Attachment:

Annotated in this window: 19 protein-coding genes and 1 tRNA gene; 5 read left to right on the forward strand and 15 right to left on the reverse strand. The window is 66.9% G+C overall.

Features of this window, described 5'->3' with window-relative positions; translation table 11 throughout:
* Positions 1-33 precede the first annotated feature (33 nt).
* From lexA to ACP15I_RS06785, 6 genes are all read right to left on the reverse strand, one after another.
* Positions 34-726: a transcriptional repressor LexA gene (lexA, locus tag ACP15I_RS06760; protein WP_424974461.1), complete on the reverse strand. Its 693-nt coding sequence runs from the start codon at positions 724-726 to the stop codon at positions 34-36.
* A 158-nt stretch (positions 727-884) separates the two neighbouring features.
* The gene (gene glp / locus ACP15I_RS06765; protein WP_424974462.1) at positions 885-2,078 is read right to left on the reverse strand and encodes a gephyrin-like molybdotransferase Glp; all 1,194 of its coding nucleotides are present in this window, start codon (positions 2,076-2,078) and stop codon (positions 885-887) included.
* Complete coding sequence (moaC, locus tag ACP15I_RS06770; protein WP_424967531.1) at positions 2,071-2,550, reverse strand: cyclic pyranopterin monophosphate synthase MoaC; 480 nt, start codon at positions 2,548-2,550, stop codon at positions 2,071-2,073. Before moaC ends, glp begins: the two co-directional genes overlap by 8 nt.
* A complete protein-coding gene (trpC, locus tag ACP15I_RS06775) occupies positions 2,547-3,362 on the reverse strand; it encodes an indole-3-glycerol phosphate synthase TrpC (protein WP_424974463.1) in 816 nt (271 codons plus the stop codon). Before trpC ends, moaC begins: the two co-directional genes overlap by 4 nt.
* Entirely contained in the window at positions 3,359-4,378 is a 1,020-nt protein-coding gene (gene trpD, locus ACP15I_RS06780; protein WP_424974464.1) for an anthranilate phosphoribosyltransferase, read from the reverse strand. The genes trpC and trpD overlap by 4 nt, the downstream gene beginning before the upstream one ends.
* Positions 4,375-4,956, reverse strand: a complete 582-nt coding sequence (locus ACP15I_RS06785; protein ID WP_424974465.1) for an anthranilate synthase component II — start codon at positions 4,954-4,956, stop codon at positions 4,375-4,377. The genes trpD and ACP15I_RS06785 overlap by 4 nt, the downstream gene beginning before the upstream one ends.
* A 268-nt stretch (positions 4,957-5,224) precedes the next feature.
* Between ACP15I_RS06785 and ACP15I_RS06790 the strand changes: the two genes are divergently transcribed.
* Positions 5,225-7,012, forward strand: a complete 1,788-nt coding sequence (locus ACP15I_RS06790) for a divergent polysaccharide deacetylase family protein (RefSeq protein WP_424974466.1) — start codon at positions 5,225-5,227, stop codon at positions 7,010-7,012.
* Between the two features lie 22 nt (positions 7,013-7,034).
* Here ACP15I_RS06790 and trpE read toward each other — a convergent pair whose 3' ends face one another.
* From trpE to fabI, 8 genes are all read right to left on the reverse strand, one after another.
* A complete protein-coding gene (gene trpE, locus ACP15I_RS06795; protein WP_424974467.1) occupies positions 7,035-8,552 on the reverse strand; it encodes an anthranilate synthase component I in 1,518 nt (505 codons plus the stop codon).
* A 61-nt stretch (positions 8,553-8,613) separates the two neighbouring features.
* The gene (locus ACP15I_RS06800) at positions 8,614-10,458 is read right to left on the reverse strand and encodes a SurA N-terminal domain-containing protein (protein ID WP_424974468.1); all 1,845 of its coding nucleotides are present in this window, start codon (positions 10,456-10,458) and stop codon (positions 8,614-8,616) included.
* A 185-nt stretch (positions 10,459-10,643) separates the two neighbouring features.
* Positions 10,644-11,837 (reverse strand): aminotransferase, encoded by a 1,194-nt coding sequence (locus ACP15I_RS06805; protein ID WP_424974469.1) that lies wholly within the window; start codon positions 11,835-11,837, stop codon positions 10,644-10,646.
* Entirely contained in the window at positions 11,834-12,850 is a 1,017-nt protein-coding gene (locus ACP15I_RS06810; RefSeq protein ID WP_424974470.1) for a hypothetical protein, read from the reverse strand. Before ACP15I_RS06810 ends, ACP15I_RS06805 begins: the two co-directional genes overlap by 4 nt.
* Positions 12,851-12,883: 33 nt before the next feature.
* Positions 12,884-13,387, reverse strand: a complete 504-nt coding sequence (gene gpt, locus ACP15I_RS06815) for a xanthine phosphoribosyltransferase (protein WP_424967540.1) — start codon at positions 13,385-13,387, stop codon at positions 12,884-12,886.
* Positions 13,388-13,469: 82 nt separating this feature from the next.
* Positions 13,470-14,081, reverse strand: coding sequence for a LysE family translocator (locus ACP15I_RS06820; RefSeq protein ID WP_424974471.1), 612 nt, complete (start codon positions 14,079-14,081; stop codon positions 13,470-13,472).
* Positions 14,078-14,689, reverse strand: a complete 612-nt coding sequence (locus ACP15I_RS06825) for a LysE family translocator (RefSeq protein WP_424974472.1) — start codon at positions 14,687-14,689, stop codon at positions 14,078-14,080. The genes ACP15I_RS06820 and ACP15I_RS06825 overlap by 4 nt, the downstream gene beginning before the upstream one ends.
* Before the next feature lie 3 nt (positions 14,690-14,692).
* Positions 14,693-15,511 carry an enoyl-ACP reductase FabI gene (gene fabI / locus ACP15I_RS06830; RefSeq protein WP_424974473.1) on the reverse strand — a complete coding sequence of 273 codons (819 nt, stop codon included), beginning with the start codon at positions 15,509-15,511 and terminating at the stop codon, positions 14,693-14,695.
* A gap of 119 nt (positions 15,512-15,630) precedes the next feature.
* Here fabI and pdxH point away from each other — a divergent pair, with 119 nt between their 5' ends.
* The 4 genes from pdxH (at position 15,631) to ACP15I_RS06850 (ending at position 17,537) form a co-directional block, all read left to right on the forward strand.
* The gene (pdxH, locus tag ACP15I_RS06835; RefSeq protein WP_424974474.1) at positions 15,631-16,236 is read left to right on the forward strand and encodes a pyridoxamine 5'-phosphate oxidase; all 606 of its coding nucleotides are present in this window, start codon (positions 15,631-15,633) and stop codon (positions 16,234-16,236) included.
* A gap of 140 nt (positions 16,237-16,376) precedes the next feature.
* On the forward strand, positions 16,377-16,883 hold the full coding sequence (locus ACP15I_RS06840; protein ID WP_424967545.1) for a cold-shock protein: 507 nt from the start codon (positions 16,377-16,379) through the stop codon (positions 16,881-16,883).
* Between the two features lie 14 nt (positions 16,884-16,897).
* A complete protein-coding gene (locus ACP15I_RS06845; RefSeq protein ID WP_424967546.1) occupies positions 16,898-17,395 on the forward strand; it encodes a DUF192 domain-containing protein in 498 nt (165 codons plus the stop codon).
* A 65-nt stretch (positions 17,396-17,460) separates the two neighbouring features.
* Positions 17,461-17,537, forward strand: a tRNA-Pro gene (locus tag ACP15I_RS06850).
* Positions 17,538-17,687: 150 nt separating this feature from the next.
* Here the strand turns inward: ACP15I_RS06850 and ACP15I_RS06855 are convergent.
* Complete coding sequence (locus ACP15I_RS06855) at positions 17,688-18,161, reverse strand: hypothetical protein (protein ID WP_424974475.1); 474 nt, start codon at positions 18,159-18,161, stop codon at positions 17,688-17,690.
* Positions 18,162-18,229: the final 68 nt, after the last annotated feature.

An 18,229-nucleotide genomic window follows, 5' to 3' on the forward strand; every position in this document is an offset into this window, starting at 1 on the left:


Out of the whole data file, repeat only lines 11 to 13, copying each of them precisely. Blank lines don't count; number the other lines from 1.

* Positions 4,375-4,956, reverse strand: a complete 582-nt coding sequence (locus ACP15I_RS06785; protein ID WP_424974465.1) for an anthranilate synthase component II — start codon at positions 4,954-4,956, stop codon at positions 4,375-4,377. The genes trpD and ACP15I_RS06785 overlap by 4 nt, the downstream gene beginning before the upstream one ends.
* A 268-nt stretch (positions 4,957-5,224) precedes the next feature.
* Between ACP15I_RS06785 and ACP15I_RS06790 the strand changes: the two genes are divergently transcribed.